MEDICAL, LEAVES & BENEFITS (MLB) OFFICE
LINE OF DUTY INJURY (LODI) UNIT — (718) 935-2729
Q & A   --   QUICK REFERENCE GUIDE


Where are the Most Recent Policy and Procedures Set Forth on Line of Duty Injury?

Personnel Memorandum #4, 2002 - 2003 remains in effect for processing line of duty claims.  Except for the principal (not the superintendent) being given authority to approve a claim for ten (10) days or fewer, all procedures are to be followed.   

What is a Line of Duty Injury?

Line of Duty is defined as any accident or incident which occurs while on duty.  To determine if an employee is on duty, ask if the person was being paid when the accident or incident occurred. It must also be determined that the employee did not cause the accident or incident either through his/her own actions or by being negligent.

How are Line of Duty Injuries Classified?

Line of duty claims are categorized as either accidents or assaults.  The length of claimed time determines whether a line of duty is considered long-term or short-term.  Long-term is more than 10 consecutive days, and short-term is 10 consecutive days or fewer.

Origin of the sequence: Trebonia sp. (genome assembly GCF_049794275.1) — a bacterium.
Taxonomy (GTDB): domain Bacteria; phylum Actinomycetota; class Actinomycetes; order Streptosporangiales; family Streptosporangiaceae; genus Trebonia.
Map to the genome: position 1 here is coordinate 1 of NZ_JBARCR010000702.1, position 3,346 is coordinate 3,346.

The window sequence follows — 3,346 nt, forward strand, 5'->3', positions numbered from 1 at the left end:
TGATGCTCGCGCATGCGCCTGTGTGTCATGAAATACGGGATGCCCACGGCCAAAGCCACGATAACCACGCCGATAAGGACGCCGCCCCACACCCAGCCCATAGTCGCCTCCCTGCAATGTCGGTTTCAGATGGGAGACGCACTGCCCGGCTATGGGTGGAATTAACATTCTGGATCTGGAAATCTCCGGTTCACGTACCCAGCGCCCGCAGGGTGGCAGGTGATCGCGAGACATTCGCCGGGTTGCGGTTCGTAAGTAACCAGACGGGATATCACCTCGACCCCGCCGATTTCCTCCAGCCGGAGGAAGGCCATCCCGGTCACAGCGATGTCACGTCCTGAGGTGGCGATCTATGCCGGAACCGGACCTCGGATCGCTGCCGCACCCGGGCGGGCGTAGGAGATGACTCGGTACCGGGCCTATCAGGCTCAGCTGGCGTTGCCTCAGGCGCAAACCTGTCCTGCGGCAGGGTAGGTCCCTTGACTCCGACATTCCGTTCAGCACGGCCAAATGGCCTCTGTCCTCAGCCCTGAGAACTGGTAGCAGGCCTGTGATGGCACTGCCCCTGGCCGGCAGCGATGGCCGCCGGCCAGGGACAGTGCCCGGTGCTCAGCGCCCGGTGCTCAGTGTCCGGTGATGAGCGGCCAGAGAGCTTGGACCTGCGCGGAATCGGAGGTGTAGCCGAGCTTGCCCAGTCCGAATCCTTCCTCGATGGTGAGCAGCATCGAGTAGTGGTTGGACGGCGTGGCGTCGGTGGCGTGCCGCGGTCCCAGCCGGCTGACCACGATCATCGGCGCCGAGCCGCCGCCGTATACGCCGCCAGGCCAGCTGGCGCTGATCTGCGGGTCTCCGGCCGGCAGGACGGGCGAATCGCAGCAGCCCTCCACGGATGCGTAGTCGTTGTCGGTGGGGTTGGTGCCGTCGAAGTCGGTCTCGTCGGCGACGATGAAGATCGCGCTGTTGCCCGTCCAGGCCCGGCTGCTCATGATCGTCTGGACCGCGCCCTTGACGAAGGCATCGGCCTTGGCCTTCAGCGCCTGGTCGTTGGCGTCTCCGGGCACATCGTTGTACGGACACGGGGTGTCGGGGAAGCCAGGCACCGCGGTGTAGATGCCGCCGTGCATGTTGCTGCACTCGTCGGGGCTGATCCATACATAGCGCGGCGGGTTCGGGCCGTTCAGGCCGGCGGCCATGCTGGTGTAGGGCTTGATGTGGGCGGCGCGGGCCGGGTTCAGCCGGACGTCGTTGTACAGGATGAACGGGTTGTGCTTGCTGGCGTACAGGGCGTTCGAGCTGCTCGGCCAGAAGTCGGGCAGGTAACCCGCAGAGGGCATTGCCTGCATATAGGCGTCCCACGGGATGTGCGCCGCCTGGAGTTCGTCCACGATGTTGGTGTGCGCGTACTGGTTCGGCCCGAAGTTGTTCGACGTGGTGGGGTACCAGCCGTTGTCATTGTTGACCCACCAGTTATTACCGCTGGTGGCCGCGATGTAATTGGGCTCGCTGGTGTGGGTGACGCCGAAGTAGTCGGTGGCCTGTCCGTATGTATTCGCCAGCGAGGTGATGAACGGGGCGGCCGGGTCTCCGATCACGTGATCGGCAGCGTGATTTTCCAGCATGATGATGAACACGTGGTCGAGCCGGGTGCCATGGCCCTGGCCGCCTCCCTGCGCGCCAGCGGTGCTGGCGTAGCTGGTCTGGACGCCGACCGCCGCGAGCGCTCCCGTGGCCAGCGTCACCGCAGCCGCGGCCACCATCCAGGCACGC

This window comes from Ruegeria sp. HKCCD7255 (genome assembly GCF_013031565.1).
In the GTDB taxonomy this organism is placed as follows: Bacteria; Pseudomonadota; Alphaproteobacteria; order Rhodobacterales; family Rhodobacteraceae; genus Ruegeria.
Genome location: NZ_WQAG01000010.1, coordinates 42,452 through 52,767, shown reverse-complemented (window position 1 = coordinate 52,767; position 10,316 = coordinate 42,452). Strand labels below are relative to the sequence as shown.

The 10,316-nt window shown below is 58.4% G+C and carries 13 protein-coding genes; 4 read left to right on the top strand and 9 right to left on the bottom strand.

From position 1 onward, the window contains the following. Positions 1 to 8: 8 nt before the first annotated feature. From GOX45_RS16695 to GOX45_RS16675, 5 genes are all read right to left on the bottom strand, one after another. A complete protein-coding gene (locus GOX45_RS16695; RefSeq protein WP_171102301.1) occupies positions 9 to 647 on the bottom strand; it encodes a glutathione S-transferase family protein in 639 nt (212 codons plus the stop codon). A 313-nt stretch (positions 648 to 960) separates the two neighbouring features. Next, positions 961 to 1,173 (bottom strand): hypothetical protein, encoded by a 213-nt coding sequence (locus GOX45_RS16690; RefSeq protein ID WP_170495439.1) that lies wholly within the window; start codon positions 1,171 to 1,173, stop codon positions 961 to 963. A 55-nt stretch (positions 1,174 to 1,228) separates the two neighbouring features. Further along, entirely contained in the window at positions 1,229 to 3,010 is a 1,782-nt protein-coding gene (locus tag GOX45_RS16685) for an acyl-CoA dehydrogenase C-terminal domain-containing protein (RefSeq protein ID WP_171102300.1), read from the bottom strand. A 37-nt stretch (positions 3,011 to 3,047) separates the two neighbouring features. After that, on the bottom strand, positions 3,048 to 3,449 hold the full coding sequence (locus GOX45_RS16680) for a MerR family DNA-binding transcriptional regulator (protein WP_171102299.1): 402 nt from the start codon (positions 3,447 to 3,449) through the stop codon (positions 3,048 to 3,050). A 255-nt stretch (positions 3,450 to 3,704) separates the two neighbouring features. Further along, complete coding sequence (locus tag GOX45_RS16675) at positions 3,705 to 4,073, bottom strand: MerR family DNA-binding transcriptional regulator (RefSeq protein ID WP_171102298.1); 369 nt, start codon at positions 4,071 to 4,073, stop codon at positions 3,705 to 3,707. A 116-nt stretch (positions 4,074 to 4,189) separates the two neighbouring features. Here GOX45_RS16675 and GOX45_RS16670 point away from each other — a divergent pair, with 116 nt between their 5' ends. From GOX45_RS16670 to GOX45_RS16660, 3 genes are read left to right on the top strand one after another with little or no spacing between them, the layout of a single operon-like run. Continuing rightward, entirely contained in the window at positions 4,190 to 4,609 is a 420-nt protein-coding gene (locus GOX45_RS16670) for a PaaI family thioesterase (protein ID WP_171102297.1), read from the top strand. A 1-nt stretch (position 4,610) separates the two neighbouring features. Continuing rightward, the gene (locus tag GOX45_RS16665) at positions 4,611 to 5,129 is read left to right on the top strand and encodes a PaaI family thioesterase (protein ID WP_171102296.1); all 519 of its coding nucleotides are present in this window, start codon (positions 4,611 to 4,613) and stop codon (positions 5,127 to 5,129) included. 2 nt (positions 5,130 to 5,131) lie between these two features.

Which Employees Can Claim LODI?  

Line of duty can be claimed by licensed pedagogues in cases of accident or assault.  UFT educational paraprofessionals and DC37 school aides can file claims in cases of assault. (Accident coverage for paras and aides is provided by Workers’ Compensation).

Where May LODI Occur?

An accident or incident is considered line of duty if it occurs in the following locations or circumstances:
1. regular assigned school or office
2. sidewalk around the school up to the curb
3. schoolyard or parking lot of school
4. traveling from one worksite to another if it is part of job duties
5. traveling to a meeting if employee is being paid during travel time
6. if a supervisor instructs employee to complete a task or travel somewhere that is not part of their regular job duties.